Egyptian authorities arrested 54 Muslim Brotherhood members over planning violent acts
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Egyptian authorities arrested on Tuesday 54 members of the outlawed Muslim Brotherhood group over charges of planning to carry out hostile actions against state institutions on the anniversary of the January 25 revolution.
In a statement, Egypt’s Interior Ministry said it obtained information that the leaders of the fugitive organization abroad plan anti-state violent acts to create chaos in the country during January and February, which coincide with the anniversary of January 25 revolution, a popular uprising that toppled former President Hosni Mubarak.
They planned acts of sabotage in an attempt to spread chaos and terrorize citizens with the goal of undermining the country’s national security and interests, the ministry said in the statement.
“The leaders of the organization have formed an entity through the Internet that included members of the Muslim Brotherhood and a group of hostile elements, holding several meetings outside the country and through the Internet to agree on the steps to implement their scheme, which is funded by a group of economic entities affiliated with the terrorist organization inside Egypt,” the statement read.
According to the ministry, the terrorist unit is led by a number of Brotherhood leaders, most notably Yasser al-Omda, a Brotherhood leader based in Turkey, who recruited a number of members through the Internet and linked them with other Brotherhood cadres who planned with them to carry out mass demonstrations accompanied by violence.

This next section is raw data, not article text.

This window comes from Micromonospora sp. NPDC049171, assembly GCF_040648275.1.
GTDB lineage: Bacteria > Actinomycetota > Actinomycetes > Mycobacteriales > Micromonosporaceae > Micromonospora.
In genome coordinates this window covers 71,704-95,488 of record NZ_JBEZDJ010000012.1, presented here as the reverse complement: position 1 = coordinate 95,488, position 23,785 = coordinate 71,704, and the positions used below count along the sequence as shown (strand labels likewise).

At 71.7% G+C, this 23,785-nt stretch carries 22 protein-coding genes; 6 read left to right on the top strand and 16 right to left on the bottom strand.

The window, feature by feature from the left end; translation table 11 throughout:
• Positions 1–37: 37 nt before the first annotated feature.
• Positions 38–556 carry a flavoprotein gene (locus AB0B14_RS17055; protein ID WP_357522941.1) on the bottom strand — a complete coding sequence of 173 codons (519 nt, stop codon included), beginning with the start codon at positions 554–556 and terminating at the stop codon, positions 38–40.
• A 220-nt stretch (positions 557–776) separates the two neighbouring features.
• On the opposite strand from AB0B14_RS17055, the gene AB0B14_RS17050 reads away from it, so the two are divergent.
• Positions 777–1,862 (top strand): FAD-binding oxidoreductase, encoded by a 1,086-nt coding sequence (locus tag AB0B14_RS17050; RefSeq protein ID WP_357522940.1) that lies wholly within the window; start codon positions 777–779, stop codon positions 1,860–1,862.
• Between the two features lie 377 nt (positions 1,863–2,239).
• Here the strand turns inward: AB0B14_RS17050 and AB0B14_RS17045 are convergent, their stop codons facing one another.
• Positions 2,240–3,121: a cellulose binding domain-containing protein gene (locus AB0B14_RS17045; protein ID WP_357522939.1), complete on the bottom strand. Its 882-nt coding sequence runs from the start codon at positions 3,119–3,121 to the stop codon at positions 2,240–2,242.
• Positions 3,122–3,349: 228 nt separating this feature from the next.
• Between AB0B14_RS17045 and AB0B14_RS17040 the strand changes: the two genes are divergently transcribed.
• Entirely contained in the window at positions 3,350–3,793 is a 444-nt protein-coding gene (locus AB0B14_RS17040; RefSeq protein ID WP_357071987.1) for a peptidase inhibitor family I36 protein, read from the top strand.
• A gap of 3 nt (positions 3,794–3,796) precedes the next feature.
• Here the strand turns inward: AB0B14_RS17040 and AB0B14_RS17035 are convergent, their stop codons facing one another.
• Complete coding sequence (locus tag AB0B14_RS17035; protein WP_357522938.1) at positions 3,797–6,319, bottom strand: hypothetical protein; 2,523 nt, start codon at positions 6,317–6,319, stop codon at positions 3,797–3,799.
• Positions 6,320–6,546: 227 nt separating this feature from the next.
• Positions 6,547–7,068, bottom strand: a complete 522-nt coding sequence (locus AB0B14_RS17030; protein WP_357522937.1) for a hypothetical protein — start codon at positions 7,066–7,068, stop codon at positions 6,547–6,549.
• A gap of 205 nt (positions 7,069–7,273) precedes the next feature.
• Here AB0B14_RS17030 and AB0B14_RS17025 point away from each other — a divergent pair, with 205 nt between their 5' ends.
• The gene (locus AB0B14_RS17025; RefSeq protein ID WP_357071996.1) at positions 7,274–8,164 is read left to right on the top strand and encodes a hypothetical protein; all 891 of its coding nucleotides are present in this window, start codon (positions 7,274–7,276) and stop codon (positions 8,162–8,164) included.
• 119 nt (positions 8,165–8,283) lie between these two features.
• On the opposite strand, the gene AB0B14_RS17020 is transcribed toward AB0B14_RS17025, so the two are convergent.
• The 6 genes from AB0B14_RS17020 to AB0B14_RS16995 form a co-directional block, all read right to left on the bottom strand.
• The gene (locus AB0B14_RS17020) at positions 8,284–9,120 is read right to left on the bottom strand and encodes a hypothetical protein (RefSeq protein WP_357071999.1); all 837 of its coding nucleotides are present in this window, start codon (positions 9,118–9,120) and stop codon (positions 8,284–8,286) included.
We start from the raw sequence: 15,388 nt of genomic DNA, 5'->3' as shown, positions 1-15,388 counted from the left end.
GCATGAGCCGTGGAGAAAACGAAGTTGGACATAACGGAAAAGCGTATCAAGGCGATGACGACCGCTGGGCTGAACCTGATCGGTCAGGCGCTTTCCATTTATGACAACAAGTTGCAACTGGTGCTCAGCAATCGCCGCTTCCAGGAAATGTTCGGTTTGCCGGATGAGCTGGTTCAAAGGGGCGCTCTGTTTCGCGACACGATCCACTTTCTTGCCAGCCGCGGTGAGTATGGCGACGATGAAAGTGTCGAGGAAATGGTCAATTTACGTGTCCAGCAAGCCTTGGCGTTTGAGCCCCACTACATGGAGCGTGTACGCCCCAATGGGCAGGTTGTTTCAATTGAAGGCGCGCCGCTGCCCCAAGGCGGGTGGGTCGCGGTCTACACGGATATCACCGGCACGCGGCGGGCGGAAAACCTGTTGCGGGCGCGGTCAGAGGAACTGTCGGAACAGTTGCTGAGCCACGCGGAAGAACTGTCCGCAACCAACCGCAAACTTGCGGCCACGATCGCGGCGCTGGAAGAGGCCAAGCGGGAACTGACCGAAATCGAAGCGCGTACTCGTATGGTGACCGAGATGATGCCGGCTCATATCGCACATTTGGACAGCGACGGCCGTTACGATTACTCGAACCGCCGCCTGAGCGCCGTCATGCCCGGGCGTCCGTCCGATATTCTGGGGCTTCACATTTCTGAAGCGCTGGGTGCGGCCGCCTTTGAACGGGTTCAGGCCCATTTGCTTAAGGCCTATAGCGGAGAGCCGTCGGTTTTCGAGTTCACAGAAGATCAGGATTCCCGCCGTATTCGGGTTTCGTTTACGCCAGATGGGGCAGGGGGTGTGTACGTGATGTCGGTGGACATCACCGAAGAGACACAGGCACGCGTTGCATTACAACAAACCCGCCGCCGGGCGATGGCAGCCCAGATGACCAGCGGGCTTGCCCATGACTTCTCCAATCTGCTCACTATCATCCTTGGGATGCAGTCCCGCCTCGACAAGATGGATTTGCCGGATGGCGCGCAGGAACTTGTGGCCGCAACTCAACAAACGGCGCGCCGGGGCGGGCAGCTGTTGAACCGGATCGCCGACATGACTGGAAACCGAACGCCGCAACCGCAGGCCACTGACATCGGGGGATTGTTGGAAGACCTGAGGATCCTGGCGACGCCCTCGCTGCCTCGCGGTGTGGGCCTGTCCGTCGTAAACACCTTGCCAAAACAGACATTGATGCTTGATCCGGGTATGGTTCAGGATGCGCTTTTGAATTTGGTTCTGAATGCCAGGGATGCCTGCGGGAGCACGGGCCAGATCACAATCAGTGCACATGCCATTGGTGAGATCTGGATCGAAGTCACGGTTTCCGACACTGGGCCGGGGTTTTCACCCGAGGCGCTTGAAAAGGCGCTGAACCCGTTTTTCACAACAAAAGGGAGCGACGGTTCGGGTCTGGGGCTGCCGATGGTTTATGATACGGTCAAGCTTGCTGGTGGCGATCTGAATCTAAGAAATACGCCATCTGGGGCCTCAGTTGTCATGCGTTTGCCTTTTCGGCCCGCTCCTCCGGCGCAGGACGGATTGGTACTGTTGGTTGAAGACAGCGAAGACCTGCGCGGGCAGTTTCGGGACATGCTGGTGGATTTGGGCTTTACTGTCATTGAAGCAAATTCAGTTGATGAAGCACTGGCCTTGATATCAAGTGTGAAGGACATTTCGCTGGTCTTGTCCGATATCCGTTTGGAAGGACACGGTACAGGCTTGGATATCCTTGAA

“The elements were divided into groups; each group was assigned to carry out these duties in different provinces across the country,” the statement read.
Amounts of money and vandalism and arson tools used in riots were found in the possession of the arrested, according to the statement.
Since the army-led ouster of the Islamist leader Mohamed Morsi in 2013 in response to mass protests against his one-year rule, thousands of his loyalists have been jailed or facing trials over accusations of inciting terror, espionage and murder.
Morsi himself along with the Brotherhood prominent figures has received sentences varying from death to life sentences in cases related to the killing of protesters and spying for foreign countries.
Since Morsi’s ouster, Egypt has been facing a wave of terror attacks that killed hundreds of policemen and soldiers as well as civilians.
A Sinai-based militant group affiliated with the Islamic State group claimed responsibility for most of the attacks in Egypt over the past few years.
Meanwhile, the Egyptian forces have killed hundreds of terrorists and arrested thousands of suspects during the country’s anti-terror war.